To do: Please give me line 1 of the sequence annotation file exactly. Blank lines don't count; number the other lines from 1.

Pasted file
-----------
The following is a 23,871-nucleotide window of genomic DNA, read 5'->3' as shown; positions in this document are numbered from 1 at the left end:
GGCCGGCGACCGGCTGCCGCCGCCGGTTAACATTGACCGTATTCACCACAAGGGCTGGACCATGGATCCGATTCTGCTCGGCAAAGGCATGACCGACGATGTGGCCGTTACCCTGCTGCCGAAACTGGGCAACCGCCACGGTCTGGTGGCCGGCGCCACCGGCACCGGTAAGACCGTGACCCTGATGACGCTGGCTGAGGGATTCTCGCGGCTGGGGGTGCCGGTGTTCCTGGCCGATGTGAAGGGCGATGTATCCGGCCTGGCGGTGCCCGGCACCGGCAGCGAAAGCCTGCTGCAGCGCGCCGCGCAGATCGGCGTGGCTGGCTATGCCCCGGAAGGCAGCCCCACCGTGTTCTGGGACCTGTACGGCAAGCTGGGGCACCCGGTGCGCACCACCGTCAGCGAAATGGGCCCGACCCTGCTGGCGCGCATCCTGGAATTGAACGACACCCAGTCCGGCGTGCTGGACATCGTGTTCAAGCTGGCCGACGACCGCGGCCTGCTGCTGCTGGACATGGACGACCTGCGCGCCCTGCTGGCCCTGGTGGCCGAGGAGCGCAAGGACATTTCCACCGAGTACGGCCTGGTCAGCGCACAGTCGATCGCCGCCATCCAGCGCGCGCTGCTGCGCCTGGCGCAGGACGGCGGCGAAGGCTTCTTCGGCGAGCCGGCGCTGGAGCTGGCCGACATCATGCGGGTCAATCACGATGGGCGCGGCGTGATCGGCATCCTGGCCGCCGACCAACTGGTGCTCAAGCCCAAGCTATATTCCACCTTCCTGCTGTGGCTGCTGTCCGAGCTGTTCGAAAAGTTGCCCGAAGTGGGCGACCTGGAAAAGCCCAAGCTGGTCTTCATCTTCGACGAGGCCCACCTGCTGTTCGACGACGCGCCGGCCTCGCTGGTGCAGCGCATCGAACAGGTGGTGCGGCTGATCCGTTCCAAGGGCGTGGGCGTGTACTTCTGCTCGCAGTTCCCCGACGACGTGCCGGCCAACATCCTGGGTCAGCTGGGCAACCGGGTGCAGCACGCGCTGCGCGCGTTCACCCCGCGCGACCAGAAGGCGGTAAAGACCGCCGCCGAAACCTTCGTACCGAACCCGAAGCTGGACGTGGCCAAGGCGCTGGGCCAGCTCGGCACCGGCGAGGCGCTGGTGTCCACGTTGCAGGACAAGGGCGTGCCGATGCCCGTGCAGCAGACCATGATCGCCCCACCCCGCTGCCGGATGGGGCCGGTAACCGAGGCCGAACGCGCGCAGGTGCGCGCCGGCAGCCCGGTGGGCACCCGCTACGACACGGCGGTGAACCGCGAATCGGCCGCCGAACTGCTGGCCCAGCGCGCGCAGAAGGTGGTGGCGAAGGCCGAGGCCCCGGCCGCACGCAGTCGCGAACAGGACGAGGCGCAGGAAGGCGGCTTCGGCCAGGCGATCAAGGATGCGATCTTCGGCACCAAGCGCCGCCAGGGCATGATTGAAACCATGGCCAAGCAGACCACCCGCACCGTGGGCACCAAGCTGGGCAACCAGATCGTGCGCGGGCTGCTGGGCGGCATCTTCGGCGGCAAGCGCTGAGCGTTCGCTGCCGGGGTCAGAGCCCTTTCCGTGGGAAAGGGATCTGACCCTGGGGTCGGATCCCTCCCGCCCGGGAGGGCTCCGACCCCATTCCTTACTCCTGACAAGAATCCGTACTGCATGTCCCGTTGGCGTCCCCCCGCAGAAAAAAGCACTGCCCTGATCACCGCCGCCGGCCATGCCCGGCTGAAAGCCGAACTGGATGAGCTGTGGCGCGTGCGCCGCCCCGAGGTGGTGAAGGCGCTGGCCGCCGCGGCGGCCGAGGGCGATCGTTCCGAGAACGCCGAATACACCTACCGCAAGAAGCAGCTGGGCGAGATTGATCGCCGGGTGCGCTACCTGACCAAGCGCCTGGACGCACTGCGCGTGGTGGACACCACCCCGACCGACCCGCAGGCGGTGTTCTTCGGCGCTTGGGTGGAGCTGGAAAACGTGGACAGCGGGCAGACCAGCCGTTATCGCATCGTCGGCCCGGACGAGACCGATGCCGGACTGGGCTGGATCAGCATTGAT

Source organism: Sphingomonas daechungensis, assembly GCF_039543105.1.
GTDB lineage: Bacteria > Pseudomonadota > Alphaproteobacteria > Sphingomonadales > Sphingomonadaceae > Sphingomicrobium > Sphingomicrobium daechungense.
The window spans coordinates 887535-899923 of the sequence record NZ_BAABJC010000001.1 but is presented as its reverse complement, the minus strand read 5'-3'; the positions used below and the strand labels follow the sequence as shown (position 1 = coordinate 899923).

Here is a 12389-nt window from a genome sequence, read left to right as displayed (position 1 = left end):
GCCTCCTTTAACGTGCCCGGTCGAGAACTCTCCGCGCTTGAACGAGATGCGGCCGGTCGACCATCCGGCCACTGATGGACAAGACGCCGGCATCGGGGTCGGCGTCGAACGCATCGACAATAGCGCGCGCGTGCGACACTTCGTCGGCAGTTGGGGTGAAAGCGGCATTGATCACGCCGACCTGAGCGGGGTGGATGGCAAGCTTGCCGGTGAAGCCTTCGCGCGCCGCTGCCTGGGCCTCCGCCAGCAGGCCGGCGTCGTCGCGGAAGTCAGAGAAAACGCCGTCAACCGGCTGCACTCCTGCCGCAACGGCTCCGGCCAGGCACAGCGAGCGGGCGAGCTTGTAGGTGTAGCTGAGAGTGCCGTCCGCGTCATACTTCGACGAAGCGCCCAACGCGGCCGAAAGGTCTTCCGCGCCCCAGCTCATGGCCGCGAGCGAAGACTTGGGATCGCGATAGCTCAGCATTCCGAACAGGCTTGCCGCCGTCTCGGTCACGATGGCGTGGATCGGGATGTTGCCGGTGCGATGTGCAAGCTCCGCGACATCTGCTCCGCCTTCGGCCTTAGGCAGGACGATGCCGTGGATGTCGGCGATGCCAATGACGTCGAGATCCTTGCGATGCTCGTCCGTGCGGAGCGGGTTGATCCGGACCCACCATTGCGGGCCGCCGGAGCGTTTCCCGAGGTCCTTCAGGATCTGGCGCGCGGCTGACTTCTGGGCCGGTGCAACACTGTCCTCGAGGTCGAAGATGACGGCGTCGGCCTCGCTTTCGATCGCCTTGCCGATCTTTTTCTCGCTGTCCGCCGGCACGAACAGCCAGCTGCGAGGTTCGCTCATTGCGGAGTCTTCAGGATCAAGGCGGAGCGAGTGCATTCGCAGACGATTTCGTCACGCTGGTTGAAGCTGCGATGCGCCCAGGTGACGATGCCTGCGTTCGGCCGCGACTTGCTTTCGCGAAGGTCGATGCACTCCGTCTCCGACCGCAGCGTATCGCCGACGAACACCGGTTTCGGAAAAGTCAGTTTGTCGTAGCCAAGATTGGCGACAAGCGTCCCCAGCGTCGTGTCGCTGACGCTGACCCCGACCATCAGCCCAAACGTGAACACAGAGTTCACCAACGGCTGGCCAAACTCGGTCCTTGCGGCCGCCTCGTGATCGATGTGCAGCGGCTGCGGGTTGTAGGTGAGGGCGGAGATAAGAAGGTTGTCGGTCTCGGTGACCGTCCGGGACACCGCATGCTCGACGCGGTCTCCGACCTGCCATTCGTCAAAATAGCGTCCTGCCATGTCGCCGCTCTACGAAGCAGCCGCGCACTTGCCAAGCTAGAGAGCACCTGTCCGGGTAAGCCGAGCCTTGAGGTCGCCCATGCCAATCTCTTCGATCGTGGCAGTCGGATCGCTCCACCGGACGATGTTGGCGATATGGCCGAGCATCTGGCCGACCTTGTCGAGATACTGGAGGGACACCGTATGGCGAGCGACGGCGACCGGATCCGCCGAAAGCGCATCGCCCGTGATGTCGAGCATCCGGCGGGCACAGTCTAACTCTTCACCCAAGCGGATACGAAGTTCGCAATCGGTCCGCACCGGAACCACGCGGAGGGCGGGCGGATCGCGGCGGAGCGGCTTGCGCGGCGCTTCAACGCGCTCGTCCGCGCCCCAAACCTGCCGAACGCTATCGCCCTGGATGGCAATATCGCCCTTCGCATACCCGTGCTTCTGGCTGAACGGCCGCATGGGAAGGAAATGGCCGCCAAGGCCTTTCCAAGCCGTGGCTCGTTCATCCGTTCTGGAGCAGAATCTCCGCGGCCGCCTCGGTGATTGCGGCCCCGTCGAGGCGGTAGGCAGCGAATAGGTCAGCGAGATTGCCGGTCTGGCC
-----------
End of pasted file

The following is a 23,871-nucleotide window of genomic DNA, read 5'->3' as shown; positions in this document are numbered from 1 at the left end: